US7846168Oct 11, 2004Dec 7, 2010Sentreheart, Inc.Apparatus and method for the ligation of tissue
US7918865Apr 7, 2006Apr 5, 2011Sentreheart, Inc.Apparatus and method for the ligation of tissue
US8469983Sep 17, 2008Jun 25, 2013Sentreheart, Inc.Devices and methods for remote suture management
US8529550Dec 6, 2005Sep 10, 2013Biocardia, Inc.Implant delivery catheter system and methods for its use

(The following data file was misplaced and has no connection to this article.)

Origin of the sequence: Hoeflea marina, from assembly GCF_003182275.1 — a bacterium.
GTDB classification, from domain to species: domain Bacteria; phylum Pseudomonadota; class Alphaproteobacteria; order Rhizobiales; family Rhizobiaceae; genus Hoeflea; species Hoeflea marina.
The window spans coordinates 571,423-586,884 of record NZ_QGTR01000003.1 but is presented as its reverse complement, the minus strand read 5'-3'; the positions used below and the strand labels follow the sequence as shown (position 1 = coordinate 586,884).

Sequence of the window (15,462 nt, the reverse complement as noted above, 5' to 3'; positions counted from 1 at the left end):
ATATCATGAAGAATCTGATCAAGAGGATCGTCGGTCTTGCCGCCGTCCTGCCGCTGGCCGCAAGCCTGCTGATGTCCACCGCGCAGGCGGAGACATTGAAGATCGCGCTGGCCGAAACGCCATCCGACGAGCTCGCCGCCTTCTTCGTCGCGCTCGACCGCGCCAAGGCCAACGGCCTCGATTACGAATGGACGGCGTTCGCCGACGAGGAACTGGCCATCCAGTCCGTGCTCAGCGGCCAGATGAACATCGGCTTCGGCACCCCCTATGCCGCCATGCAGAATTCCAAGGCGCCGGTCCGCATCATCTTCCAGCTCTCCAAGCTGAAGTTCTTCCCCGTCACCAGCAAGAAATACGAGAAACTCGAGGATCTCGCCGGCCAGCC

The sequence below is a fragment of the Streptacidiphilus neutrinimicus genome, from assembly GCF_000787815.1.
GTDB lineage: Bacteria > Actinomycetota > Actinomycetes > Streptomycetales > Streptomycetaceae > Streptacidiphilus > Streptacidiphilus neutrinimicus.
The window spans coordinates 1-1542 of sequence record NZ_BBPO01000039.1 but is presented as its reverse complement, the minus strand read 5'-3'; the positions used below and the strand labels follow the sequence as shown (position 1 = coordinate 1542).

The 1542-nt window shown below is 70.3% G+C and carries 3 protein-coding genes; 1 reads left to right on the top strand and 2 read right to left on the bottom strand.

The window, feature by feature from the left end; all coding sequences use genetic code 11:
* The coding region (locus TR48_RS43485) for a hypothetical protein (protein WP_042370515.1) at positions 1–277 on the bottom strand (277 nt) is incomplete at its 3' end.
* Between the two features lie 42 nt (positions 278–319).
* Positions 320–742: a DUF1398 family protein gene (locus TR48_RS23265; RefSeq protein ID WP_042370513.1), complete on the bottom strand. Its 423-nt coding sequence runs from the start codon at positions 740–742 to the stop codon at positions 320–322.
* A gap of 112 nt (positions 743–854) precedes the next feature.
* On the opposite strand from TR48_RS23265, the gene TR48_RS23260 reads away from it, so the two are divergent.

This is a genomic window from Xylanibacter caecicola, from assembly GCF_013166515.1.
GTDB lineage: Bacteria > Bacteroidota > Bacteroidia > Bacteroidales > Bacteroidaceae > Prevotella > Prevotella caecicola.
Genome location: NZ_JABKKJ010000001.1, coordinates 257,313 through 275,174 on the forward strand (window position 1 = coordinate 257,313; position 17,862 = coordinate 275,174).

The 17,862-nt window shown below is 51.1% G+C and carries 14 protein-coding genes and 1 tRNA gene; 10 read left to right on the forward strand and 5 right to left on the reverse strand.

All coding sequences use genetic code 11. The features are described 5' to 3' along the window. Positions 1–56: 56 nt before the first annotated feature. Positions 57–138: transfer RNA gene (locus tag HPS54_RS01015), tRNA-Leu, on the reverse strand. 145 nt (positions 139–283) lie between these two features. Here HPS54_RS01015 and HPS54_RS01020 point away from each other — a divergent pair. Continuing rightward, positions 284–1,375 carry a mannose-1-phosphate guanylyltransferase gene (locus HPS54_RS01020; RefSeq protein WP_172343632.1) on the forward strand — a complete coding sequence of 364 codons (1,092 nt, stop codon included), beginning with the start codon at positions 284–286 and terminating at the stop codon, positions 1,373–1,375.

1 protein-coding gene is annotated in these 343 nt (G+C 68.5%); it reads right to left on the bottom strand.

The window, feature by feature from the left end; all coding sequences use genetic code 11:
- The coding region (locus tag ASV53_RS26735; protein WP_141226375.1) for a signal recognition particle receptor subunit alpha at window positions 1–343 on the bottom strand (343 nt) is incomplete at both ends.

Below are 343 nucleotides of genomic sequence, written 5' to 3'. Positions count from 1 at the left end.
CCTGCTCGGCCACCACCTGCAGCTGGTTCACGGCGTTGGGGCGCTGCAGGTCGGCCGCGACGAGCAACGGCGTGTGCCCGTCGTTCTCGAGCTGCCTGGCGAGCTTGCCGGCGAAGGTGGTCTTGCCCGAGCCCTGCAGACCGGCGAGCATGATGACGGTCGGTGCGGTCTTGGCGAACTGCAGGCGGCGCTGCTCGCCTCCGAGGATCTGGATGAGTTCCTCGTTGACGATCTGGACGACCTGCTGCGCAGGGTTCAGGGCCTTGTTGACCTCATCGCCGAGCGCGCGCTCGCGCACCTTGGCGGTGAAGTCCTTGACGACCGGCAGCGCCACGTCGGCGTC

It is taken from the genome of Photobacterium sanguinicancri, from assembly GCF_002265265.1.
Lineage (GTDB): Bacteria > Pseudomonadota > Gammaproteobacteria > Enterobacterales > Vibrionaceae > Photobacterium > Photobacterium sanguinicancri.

US8721663Jun 14, 2011May 13, 2014Sentreheart, Inc.Methods and apparatus for transpericardial left atrial appendage closure
WO1993007931A1 *Oct 23, 1992Apr 29, 1993Univ GeorgetownPericardial access via the right auricle
WO2000064531A1Mar 22, 2000Nov 2, 2000Beth Israel HospitalMethod and kit for transvenously accessing the pericardial space via the right atrium
Classifications
U.S. Classification600/564
International ClassificationA61B1/07, A61N1/05
Cooperative ClassificationA61N1/0587, A61B1/07
European ClassificationA61N1/05P, A61B1/07